You may already be thinking to yourself, ‘that’s just wishful thinking – nothing runs smoothly.’  True, so after harnessing the excitement of having a big dream you need to plan for major hiccups. What if no-one responds to your adverts? What if your chosen Street Dance Fitness Course venue proves to be unavailable or unsuitable? What if your day job becomes more involved and you need to devote more hours to it? You should begin to realise that no obstacle is insurmountable if you plan for it, and that planning takes away a lot of the fear that stops you from acting. A ship’s captain uses all of the knowledge and navigational aids available to get an accurate view of potential hazards – he or she doesn’t stay back at the harbour worrying that there may be hidden rocks.

Get some ‘intrusive support’

If you’ve been used to turning things down all your life, you may need reminding to break the habit. Enlist the help of a friend to provide that service. Lopez calls it ‘intrusive support’ and is another key to what he calls ‘strategising hope.’

So for one week (at least) try a novel approach: replace ‘no’ with ‘what if?’, dare to dream big, add in some contingency planning  and ask for some peer support. Make a change, start your new life, book one of Street Fit Dance Fitness Instructor Course now Here’s to your success!

Is Your Venue Suitable?

One of the first things on the mind of any aspiring Dance Fitness Instructor is, of course, the venue. It goes without saying that you will want to find somewhere that is in the best location possible for your intended market and at a price that’s right. But once you’ve got a shortlist of potential candidates, you will need to dig down a bit deeper into the pros and cons of each before making the big decision.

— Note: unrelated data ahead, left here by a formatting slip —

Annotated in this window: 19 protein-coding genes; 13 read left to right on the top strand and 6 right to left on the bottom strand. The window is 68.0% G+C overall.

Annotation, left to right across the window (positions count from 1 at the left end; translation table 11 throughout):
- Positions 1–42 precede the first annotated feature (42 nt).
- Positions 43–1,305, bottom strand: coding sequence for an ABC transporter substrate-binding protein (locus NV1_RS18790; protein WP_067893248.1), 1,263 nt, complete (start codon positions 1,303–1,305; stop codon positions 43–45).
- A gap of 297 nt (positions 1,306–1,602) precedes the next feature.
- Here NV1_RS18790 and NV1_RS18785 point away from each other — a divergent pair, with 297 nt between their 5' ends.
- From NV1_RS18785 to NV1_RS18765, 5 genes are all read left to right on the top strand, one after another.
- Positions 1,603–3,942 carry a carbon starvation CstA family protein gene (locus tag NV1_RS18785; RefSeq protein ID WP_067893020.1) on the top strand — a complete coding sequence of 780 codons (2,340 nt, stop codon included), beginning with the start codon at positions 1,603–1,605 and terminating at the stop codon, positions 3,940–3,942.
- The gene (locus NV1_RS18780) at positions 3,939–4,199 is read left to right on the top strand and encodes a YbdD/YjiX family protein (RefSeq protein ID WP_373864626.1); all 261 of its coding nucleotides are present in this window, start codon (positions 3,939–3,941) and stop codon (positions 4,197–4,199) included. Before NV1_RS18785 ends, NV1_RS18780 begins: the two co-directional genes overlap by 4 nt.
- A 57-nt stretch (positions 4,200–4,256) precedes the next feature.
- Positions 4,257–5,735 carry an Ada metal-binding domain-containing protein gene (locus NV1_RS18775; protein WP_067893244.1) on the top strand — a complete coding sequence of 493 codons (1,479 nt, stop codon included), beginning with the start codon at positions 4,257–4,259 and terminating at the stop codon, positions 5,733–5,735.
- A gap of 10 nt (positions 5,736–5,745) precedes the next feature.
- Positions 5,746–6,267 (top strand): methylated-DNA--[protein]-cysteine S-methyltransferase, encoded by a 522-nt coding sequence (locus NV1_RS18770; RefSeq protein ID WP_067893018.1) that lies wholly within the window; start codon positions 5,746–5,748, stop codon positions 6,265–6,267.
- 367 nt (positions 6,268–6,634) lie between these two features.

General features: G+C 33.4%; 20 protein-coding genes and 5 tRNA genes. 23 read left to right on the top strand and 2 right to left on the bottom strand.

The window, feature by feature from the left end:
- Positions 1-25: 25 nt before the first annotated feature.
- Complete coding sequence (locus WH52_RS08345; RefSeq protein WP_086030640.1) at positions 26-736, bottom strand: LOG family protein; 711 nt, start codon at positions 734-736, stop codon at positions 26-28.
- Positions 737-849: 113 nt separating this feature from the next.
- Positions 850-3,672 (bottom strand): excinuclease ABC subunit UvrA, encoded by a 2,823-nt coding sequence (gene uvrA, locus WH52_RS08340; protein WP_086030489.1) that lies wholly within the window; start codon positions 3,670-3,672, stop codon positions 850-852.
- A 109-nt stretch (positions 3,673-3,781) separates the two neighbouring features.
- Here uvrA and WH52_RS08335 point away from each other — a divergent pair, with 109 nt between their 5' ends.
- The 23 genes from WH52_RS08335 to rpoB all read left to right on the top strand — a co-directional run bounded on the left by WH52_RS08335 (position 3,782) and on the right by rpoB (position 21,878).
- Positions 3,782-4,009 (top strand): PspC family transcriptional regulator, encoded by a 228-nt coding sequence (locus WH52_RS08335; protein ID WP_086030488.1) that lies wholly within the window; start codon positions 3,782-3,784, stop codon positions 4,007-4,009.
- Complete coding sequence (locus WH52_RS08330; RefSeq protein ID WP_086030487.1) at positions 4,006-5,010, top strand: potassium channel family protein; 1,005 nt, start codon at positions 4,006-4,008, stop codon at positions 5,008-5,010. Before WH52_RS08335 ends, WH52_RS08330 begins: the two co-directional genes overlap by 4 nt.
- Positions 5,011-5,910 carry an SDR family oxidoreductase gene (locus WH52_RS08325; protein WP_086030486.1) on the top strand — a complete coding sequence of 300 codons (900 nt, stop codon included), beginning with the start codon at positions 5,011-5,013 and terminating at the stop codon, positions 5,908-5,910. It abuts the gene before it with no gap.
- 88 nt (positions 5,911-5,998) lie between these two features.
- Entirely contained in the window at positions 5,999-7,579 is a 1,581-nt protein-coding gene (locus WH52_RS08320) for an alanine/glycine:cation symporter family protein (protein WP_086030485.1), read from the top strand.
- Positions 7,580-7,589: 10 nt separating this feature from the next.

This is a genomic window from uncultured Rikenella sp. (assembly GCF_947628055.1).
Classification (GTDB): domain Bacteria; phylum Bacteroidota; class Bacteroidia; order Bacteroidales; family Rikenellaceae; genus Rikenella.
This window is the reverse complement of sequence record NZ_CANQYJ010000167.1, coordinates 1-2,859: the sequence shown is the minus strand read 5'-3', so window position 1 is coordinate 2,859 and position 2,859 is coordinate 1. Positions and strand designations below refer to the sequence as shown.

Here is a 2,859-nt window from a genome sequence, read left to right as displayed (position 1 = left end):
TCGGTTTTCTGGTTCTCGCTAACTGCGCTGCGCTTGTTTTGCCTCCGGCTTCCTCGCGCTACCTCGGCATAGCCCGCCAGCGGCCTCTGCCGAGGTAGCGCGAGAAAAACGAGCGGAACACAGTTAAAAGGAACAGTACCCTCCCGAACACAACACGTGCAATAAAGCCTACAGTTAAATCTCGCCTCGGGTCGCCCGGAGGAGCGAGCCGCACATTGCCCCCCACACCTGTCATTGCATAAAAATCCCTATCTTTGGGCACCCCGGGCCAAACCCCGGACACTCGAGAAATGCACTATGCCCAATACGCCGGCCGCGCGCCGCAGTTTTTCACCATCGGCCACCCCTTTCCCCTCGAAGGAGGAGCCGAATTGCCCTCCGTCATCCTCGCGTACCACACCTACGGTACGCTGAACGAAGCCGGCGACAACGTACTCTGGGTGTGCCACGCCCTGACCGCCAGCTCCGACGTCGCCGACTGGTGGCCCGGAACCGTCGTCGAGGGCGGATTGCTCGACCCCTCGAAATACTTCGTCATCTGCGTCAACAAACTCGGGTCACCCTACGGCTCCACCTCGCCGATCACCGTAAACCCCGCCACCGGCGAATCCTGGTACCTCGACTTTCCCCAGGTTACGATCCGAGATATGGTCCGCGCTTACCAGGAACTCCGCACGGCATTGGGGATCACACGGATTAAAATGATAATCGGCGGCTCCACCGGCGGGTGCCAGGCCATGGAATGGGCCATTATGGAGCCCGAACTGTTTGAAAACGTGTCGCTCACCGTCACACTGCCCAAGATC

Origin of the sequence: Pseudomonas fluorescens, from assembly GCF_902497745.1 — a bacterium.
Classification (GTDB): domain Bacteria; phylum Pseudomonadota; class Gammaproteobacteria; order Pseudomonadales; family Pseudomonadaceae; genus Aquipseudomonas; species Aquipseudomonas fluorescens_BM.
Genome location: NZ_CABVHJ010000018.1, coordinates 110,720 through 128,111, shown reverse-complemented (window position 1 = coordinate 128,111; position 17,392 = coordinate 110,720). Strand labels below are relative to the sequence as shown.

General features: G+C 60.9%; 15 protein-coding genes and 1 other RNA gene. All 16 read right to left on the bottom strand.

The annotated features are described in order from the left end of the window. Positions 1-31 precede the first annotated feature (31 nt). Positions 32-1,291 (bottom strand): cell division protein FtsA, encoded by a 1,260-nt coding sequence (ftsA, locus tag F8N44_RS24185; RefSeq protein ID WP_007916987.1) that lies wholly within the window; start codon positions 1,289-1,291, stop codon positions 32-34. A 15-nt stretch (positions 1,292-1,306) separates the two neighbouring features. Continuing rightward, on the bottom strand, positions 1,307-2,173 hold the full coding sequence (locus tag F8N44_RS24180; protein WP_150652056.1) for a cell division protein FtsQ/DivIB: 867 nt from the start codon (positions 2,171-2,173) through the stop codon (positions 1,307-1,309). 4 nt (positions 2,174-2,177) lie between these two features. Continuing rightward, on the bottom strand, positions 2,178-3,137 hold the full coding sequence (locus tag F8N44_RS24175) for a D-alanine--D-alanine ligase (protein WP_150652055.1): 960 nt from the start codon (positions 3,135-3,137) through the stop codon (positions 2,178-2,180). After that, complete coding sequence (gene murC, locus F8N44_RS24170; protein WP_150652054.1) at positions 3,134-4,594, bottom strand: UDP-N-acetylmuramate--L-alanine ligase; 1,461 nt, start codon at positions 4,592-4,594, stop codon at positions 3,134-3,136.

Here are a few factors that you should definitely bear in mind before signing any hire agreements.

Floor size and type

This will probably be the most crucial factor in ruling a potential Dance Fitness Course venue in or out. The dance floor must be big enough for your classes and has to be of the right type for Hip Hop dance. So bring a tape measure and your dance shoes.

In terms of size recommendations vary, but a floor of 90-100 square feet should be adequate for a class of twenty; size up to 120-135 square feet for thirty members and to around 225 square feet if you are planning to accommodate fifty.

In terms of material, there are as many advocates for traditional hardwood as there are for cheaper alternatives such as artificial floor tiles. What is vital for the health of your members is that the floor is not laid onto a ‘dead’ surface such as concrete. Hip hop dance is high-impact and requires a cushioning layer between the dance floor and the floor surface; sprung dance floors are very popular for just that reason. Types of surfacing also vary, and you will need a medium-quick surface for a Street Dance Fitness Course. Factor in maintenance costs as well (if they are your responsibility).

Ventilation

In an ideal situation, you should be able to precisely climate control your venue with a mixture of heating and air-conditioning. If your dance hall gets too cold you increase the risk of injuries, while a stuffy environment will feel uncomfortable. It can be difficult to find a venue that is perfect, especially since everyone feels the temperature differently, but as long as you avoid the extremes you should be OK.